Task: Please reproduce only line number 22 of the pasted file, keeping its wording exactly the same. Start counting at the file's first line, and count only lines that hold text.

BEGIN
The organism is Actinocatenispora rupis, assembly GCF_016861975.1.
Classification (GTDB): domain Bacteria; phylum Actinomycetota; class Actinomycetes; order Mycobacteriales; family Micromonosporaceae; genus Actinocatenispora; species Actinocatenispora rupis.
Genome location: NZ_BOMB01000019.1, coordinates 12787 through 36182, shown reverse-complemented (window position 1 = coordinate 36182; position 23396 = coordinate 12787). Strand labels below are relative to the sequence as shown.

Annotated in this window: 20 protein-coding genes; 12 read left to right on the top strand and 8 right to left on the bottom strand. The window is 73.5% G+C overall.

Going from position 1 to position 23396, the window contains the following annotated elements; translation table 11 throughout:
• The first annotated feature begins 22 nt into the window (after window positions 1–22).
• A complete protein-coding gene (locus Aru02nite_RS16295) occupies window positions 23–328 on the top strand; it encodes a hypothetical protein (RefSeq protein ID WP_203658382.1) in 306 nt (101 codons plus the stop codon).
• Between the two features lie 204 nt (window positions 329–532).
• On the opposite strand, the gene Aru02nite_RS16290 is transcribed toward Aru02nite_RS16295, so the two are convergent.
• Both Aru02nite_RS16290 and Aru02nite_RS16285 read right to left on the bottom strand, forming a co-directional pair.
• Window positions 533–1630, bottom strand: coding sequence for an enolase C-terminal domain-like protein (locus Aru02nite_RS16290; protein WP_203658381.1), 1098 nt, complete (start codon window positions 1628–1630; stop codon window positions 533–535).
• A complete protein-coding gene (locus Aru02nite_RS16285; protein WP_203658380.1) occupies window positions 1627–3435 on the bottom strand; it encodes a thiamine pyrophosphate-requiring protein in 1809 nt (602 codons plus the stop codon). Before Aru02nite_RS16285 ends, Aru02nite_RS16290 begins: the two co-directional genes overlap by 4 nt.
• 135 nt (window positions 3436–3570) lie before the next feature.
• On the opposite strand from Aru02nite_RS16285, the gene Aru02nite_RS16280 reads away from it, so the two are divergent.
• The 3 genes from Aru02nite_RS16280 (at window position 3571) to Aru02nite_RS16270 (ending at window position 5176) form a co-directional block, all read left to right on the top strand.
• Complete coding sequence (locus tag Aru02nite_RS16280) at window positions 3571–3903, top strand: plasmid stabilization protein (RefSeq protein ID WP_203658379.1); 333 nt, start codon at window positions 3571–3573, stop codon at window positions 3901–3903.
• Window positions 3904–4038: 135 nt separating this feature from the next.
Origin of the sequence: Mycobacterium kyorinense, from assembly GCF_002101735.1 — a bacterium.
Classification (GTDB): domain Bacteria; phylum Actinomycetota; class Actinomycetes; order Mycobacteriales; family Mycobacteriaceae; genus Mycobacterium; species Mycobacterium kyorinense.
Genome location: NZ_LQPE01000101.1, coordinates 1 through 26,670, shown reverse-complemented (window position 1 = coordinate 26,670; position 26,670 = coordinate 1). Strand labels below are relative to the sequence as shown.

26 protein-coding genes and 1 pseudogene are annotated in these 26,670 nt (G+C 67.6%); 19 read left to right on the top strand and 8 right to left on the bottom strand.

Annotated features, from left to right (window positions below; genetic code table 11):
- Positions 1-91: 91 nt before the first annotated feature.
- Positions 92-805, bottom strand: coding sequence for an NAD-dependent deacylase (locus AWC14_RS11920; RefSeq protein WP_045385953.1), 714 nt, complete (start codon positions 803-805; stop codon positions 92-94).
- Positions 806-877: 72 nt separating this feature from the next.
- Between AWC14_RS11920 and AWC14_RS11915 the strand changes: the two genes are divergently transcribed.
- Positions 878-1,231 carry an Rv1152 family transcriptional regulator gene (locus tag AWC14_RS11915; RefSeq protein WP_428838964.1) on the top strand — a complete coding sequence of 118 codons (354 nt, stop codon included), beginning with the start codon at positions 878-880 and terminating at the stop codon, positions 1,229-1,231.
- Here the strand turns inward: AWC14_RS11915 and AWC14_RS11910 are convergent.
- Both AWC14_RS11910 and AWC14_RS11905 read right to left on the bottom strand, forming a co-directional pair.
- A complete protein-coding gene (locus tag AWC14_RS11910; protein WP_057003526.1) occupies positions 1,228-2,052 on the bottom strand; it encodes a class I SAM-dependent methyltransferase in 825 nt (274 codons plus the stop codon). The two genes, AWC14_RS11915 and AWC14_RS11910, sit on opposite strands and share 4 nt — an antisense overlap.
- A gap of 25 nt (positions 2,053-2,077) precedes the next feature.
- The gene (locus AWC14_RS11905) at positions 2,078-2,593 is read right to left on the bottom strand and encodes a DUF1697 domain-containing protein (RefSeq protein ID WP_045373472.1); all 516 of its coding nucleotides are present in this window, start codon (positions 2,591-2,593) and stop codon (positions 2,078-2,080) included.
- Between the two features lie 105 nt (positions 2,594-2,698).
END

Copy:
Annotated features, from left to right (window positions below; genetic code table 11):